Covering the Land of Lincoln

BIPOC Teens Learn About All Aspects Of Theater In New Workshop

Editor’s Note: A prior version of this story, Jones was identified using the incorrect pronouns. The story has been updated to reflect their gender identity. We regret the error.

URBANA — This summer, Champaign-Urbana teens who identify as Black, Indigenous, and People of Color (BIPOC) are getting free weekly training in all aspects of theater in the Teen Spotlight at the Station Theater this July.

the Celebration Company at the Station Theatre and the Champaign-Urbana Theater Company partnered with Black Voices Theater Productions to hold this summer workshop, with financial support from an arts and culture grant from the city of Urbana. The organizers say that because the workshop is geared specifically toward non-white kids, it’s more than just an opportunity for the kids to learn about acting or costume design. They can also learn about theater created by and for people who look like them and may have had similar experiences to their own.

The workshop participants pose in the outfits they’ve assembled before explaining the characters they each imagine based on their costumes. Krishnan brought in boxes of costume pieces for the students to look through and then develop characters as an acting exercise.

“Teen Spotlight is an opportunity to expose POC youth to POC theater,” said J’Lyn Hope, one of the instructors for the workshop. “It’s an opportunity to engage them in the writings of artists who understand their experience, because it’s a part of their own and to give them exposure that they kind of wouldn’t get in our community in the same way.”

Hope is one of four instructors who are running the workshop, where the teen participants have been reading and writing monologues, practicing scenes, and learning how to improvise, as well as hearing talks from guest speakers about aspects of theater like sound design and stage management .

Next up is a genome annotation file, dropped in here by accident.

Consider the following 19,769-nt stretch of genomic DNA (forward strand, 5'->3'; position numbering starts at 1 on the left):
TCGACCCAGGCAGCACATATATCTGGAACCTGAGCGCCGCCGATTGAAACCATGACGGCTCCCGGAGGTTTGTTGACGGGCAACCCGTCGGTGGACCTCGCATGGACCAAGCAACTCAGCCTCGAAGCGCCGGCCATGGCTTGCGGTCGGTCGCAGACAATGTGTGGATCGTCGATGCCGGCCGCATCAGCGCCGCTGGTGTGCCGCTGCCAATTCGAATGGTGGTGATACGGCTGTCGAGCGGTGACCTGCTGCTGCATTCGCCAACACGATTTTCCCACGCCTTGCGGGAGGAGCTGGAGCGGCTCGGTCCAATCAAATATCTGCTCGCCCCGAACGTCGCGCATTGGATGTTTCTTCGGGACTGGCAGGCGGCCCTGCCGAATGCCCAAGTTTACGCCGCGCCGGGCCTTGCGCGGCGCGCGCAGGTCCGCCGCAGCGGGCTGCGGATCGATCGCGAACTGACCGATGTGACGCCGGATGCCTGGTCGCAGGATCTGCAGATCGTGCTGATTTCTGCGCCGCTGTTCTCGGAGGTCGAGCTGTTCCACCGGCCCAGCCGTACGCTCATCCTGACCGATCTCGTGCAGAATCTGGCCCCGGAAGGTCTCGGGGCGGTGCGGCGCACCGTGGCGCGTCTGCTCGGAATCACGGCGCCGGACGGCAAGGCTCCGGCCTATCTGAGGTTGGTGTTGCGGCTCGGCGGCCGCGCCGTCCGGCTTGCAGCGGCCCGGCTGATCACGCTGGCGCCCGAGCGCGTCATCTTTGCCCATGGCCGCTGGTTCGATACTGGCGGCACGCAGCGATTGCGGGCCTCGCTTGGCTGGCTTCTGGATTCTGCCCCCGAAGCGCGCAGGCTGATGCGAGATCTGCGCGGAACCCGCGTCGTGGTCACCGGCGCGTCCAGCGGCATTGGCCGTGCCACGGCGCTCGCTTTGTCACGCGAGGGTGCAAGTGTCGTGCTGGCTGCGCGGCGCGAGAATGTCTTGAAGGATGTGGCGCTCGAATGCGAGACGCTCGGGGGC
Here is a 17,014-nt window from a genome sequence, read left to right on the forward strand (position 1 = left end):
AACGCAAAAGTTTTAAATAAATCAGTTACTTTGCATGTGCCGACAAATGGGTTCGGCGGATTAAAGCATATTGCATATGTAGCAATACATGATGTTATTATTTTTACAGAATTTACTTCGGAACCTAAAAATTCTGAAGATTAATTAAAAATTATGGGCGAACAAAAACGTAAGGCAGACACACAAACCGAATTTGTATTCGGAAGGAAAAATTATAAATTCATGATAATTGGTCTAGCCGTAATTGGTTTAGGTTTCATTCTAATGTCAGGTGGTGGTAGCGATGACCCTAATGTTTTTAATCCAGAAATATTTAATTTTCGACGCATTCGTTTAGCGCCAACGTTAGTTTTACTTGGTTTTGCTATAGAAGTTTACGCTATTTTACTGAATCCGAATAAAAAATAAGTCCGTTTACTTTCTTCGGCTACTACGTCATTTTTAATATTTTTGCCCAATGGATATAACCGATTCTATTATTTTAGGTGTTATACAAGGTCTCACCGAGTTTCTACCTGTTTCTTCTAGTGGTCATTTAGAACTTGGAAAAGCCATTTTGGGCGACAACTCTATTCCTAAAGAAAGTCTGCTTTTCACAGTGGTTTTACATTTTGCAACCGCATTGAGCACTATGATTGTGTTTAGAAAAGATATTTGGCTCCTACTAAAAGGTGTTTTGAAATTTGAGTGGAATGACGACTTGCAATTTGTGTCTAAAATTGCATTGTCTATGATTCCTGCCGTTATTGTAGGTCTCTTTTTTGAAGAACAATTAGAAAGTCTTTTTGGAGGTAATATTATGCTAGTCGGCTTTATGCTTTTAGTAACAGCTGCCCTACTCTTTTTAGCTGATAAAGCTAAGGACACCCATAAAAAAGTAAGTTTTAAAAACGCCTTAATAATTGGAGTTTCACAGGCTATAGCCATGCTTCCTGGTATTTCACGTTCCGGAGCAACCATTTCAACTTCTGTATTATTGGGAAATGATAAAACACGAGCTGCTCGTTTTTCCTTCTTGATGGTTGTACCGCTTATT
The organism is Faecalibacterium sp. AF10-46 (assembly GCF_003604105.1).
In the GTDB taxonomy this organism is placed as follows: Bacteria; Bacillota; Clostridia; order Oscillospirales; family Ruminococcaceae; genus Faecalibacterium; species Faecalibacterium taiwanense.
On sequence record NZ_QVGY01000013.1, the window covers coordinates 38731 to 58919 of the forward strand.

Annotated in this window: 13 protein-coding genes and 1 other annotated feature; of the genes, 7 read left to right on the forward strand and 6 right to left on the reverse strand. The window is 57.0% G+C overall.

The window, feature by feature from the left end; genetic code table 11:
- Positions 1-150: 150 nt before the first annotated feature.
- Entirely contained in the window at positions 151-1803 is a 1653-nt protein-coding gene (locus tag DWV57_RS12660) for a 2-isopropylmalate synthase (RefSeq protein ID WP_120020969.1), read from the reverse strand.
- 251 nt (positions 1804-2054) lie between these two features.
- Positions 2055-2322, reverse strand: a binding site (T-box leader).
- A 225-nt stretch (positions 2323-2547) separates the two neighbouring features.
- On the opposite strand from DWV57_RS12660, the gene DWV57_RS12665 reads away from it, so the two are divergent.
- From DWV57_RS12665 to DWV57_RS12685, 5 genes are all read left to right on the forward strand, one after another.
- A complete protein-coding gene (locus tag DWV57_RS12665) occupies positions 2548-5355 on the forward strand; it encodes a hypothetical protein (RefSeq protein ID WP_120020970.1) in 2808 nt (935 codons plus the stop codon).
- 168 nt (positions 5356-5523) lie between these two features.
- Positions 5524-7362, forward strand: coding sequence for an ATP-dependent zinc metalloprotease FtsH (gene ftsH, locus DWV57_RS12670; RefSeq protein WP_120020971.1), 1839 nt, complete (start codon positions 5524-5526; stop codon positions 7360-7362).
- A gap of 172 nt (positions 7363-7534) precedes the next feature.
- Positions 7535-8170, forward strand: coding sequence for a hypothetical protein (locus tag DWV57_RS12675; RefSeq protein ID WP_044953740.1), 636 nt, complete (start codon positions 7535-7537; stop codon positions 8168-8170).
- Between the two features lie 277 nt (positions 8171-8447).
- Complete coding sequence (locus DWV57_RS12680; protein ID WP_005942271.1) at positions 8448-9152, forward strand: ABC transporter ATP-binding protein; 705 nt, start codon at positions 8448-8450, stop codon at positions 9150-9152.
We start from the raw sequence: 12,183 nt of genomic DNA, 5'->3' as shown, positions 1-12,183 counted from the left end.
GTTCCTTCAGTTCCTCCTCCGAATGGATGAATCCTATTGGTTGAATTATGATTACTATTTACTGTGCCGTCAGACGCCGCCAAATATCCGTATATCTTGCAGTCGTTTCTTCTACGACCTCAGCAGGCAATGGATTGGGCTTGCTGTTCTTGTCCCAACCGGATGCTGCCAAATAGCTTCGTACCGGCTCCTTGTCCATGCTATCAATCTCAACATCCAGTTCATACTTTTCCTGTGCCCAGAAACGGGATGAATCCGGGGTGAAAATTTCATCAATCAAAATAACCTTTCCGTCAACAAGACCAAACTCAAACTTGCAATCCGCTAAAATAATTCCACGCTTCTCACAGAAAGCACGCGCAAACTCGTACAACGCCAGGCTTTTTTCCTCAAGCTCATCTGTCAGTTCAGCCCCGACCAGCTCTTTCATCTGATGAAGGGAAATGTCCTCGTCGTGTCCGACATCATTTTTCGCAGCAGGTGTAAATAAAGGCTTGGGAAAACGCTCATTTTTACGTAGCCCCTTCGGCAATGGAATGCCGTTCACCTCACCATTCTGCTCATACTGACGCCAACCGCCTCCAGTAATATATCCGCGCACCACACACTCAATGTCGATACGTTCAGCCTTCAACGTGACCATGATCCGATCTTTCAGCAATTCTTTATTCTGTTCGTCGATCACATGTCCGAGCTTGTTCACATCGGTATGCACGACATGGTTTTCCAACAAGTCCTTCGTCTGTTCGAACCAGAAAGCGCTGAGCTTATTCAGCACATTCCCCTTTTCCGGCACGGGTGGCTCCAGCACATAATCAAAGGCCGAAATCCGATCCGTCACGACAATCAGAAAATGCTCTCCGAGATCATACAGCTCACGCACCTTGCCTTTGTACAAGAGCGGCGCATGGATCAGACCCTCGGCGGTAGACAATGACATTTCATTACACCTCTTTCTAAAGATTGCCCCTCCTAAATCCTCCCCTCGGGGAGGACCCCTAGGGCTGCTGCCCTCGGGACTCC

Director Leslie Smith of Black Voices Theater Production, one of the workshop’s leaders, adds that another reason the Teen Spotlight is so important for the kids is that many students don’t get the chance to get involved in the arts, saying that the organizers wanted to “teach them things that they ordinarily perhaps don’t have the opportunity to learn in traditional schooling, as some of the programs have been cut over the years.”

Nevaeh Bickerstaff looks through the costume rack. Bickerstaff is one of 13 teens enrolled in the workshop at the Station Theatre.

The teens expressed a few different reasons for joining the workshop. For some, like 15-year-olds Kamiah Staples and Chandler Jones, it was an opportunity to try something new and step out of their comfort zones. “I thought it would be fun, and it could help me get out of my shell because I’m a shy person,” Staples said. Jones said they had no acting experience, but their friends convinced them that this would be a fun way to try it out.

Others, like 15-year-old Samiah Goines, saw an opportunity to practice their skills and improve before they were auditioned for shows in the future. Some others said seeing the posting for the workshop made them aware that they didn’t see many other people of color in the arts and made them want to change that.

“I saw this thing for people of color, and I realized how under-represented we are within theater communities,” said 14-year-old Nevaeh Bickerstaff. “So I saw it as a chance to not only meet people who have the same interests I do but a way to expose myself to more of the community.”

The teens will be recording their performances of monologues and scenes, some of which they’ve written themselves, at 2 pm on July 31 at the Station Theatre. The performances will be streamed on Facebook Live. More information can be found on the Station Theater’s site or Facebook page.

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